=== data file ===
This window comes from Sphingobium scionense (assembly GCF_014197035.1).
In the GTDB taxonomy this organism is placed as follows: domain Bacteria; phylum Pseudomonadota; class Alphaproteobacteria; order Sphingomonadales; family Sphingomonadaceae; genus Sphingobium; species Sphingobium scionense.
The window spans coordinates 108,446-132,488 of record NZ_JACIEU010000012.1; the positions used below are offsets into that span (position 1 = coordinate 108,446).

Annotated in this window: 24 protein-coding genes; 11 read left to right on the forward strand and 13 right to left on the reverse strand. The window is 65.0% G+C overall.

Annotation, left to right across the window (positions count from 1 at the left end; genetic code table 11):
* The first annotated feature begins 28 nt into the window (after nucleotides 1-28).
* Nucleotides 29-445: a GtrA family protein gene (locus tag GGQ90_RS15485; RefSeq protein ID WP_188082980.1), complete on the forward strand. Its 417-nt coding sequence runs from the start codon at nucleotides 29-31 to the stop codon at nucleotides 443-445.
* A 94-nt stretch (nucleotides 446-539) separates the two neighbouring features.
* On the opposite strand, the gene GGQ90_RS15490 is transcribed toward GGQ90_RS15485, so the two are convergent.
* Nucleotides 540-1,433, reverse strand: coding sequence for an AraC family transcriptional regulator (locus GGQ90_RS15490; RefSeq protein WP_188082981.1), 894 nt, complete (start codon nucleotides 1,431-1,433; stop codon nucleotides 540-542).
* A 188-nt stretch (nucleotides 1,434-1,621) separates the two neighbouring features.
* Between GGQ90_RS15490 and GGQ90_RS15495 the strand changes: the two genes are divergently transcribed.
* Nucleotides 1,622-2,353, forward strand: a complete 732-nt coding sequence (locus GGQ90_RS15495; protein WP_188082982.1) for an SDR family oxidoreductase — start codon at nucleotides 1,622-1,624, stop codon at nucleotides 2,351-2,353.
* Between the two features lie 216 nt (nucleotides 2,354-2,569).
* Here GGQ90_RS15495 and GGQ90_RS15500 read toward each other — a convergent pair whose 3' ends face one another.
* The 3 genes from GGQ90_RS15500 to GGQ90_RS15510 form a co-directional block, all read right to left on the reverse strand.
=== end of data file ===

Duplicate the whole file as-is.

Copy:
This window comes from Sphingobium scionense (assembly GCF_014197035.1).
In the GTDB taxonomy this organism is placed as follows: domain Bacteria; phylum Pseudomonadota; class Alphaproteobacteria; order Sphingomonadales; family Sphingomonadaceae; genus Sphingobium; species Sphingobium scionense.
The window spans coordinates 108,446-132,488 of record NZ_JACIEU010000012.1; the positions used below are offsets into that span (position 1 = coordinate 108,446).

Annotated in this window: 24 protein-coding genes; 11 read left to right on the forward strand and 13 right to left on the reverse strand. The window is 65.0% G+C overall.

Annotation, left to right across the window (positions count from 1 at the left end; genetic code table 11):
* The first annotated feature begins 28 nt into the window (after nucleotides 1-28).
* Nucleotides 29-445: a GtrA family protein gene (locus tag GGQ90_RS15485; RefSeq protein ID WP_188082980.1), complete on the forward strand. Its 417-nt coding sequence runs from the start codon at nucleotides 29-31 to the stop codon at nucleotides 443-445.
* A 94-nt stretch (nucleotides 446-539) separates the two neighbouring features.
* On the opposite strand, the gene GGQ90_RS15490 is transcribed toward GGQ90_RS15485, so the two are convergent.
* Nucleotides 540-1,433, reverse strand: coding sequence for an AraC family transcriptional regulator (locus GGQ90_RS15490; RefSeq protein WP_188082981.1), 894 nt, complete (start codon nucleotides 1,431-1,433; stop codon nucleotides 540-542).
* A 188-nt stretch (nucleotides 1,434-1,621) separates the two neighbouring features.
* Between GGQ90_RS15490 and GGQ90_RS15495 the strand changes: the two genes are divergently transcribed.
* Nucleotides 1,622-2,353, forward strand: a complete 732-nt coding sequence (locus GGQ90_RS15495; protein WP_188082982.1) for an SDR family oxidoreductase — start codon at nucleotides 1,622-1,624, stop codon at nucleotides 2,351-2,353.
* Between the two features lie 216 nt (nucleotides 2,354-2,569).
* Here GGQ90_RS15495 and GGQ90_RS15500 read toward each other — a convergent pair whose 3' ends face one another.
* The 3 genes from GGQ90_RS15500 to GGQ90_RS15510 form a co-directional block, all read right to left on the reverse strand.